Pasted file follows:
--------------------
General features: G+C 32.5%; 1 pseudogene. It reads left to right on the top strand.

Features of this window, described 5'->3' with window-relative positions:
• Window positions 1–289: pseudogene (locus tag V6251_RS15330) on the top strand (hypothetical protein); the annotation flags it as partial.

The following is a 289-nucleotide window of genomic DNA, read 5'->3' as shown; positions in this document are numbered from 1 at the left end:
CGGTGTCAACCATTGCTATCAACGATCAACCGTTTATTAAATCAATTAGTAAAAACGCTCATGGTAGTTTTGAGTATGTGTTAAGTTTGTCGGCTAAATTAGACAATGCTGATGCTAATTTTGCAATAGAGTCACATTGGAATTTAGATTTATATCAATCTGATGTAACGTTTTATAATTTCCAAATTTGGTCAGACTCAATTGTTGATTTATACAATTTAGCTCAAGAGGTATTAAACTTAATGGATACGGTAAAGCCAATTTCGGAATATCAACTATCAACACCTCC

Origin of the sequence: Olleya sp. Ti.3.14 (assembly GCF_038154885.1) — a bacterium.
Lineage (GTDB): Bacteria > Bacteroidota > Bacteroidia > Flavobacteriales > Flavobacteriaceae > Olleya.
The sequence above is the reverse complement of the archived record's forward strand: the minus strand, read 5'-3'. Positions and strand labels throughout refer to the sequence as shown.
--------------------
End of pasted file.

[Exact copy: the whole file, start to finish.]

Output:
General features: G+C 32.5%; 1 pseudogene. It reads left to right on the top strand.

Features of this window, described 5'->3' with window-relative positions:
• Window positions 1–289: pseudogene (locus tag V6251_RS15330) on the top strand (hypothetical protein); the annotation flags it as partial.

The following is a 289-nucleotide window of genomic DNA, read 5'->3' as shown; positions in this document are numbered from 1 at the left end:
CGGTGTCAACCATTGCTATCAACGATCAACCGTTTATTAAATCAATTAGTAAAAACGCTCATGGTAGTTTTGAGTATGTGTTAAGTTTGTCGGCTAAATTAGACAATGCTGATGCTAATTTTGCAATAGAGTCACATTGGAATTTAGATTTATATCAATCTGATGTAACGTTTTATAATTTCCAAATTTGGTCAGACTCAATTGTTGATTTATACAATTTAGCTCAAGAGGTATTAAACTTAATGGATACGGTAAAGCCAATTTCGGAATATCAACTATCAACACCTCC

Origin of the sequence: Olleya sp. Ti.3.14 (assembly GCF_038154885.1) — a bacterium.
Lineage (GTDB): Bacteria > Bacteroidota > Bacteroidia > Flavobacteriales > Flavobacteriaceae > Olleya.
The sequence above is the reverse complement of the archived record's forward strand: the minus strand, read 5'-3'. Positions and strand labels throughout refer to the sequence as shown.